1960-1985 you would still get better dividend then in 1950's but I agree it would be going up slower then inflation. So agreed this would not be good.



This is where SS checks come to play a role of bond portion of our portfolio. You can view SS as one large bond holding....

This is part of the reason for my more conservative stance. I have a one legged stool. WEP puts me around $100 a month SS.


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Old 06-30-2014, 01:52 PM   #32
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Hey, I am back.

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This is part of the reason for my more conservative stance. I have a one legged stool. WEP puts me around $100 a month SS.
That's not a stool. It's a pogo stick.


I thought I had the same, meaning only my stash to rely on. Then, recently I figured SS for both of us, and it was not too bad. So, in a few years, I will upgrade from a pogo stick to a pair of stilts.
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Old 06-30-2014, 02:01 PM   #33
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Hey, I am back.





That's not a stool. It's a pogo stick.



I thought I had the same, meaning only my stash to rely on. Then, recently I figured SS for both of us, and it was not too bad. So, in a few years, I will upgrade from a pogo stick to a pair of stilts.

Well NW, stilts is better than a pogo stick. It's way too late for me to build a stool. So I'm just saving some money for lubricant to make sure it continues to bounce until I can't ride it anymore. Well I guess I could get another full time job and get it built. Naw, I will just take my chances.


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Old 06-30-2014, 02:07 PM   #34
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Actually, my reliance on just my stash would be analogous to balancing on a pogo stick, as it bounces like a yo-yo with the market.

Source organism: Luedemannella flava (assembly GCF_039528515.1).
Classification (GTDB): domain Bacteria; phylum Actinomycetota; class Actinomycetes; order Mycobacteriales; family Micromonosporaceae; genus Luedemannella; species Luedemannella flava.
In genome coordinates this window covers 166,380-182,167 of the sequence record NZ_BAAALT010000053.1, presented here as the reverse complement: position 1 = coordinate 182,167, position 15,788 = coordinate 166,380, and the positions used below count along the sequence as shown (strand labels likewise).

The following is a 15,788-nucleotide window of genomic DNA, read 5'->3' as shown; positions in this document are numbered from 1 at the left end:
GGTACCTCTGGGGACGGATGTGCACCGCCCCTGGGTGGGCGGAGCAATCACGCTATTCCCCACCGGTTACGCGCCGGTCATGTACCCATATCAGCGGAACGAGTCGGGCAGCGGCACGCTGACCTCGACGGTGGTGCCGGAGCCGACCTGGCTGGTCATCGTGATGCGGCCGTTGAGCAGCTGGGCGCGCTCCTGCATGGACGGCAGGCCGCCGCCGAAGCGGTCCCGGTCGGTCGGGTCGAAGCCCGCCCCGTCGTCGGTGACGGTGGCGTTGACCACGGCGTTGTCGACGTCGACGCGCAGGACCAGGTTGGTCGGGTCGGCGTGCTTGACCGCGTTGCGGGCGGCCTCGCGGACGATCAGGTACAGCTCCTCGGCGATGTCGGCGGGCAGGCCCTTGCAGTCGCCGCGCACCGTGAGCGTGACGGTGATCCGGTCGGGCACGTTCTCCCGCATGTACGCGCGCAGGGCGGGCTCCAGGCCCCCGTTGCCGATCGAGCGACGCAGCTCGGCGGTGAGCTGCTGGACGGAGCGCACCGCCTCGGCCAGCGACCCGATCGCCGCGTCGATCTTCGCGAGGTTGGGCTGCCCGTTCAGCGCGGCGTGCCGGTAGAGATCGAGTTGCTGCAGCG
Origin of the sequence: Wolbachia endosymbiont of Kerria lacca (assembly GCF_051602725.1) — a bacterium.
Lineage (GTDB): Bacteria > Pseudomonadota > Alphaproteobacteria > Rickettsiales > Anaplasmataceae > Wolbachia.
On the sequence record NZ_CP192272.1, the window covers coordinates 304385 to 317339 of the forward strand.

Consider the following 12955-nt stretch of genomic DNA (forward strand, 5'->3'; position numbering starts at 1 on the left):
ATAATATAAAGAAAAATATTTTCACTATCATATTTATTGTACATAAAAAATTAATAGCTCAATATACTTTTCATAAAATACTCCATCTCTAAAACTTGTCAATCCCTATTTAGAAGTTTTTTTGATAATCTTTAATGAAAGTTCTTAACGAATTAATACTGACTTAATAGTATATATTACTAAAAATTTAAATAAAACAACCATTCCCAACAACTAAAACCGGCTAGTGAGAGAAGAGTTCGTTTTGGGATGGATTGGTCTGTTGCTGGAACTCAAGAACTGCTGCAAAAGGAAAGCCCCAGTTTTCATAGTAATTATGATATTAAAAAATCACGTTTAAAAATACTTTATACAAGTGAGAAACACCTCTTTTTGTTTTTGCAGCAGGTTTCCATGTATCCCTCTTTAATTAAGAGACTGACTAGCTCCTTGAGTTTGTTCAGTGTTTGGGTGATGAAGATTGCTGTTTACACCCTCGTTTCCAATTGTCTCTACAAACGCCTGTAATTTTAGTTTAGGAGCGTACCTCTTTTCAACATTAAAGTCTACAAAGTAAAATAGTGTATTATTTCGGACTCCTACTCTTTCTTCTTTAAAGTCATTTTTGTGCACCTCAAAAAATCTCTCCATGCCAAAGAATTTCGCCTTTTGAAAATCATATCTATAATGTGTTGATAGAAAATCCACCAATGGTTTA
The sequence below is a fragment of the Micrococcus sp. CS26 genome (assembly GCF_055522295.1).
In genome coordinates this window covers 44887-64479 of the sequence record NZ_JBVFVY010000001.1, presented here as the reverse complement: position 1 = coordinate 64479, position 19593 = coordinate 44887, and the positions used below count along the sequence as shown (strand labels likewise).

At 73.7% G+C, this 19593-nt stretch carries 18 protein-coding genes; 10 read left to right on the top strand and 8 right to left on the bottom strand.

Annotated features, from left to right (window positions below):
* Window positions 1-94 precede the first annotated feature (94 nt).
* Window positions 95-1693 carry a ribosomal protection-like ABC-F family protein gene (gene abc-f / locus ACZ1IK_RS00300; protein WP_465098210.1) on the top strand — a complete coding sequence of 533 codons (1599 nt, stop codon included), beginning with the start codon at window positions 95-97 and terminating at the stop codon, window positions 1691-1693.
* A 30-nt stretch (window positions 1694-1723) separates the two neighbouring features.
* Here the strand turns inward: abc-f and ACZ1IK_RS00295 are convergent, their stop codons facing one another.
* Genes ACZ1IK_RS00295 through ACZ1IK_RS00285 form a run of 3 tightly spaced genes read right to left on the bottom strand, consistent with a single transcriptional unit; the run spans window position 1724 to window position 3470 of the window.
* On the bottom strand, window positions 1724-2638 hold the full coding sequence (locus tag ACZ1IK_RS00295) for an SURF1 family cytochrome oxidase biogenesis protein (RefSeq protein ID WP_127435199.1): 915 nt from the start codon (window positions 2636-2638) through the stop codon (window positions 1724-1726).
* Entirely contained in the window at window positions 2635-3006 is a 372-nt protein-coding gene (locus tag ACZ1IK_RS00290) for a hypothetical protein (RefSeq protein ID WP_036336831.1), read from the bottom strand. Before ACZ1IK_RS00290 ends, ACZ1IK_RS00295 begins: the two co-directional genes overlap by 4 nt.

Your pension on the other hand is stable, hence more like a one-legged stool.


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Old 06-30-2014, 02:25 PM   #35
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For a lot of Americans retirement is missing the seat:
Attached Images
File Type: jpg retirement.jpg (21.0 KB, 19 views)
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Old 06-30-2014, 02:33 PM   #36
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That looks, umm..., uncomfortable. I'll keep my pogo stick, thank you.
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Old 06-30-2014, 03:10 PM   #37
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Actually, my reliance on just my stash would be analogous to balancing on a pogo stick, as it bounces like a yo-yo with the market.

Your pension on the other hand is stable, hence more like a one-legged stool.



It's a good thing I did a double take before I made a comment. Though now I have nothing to say.


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Old 06-30-2014, 04:02 PM   #38
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That fellow had the idea of strapping the stool to himself, so he could readily bring it along wherever he went.

I linked that shocking image from this site, which I found on a quick search for a metaphor.

Cold Fusion Guy: Social Security - the One-Legged Stool
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Old 06-30-2014, 04:09 PM   #39
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For the OP: make sure your situation could have survived a 1930 meltdown. Try running this in Firecalc. Then post results here for extra credit.
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Old 06-30-2014, 04:44 PM   #40
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For the OP: make sure your situation could have survived a 1930 meltdown. Try running this in Firecalc. Then post results here for extra credit.
OP... If you need anything more then just dividend yield of your portfolio.....then do NOT go 100% into equities.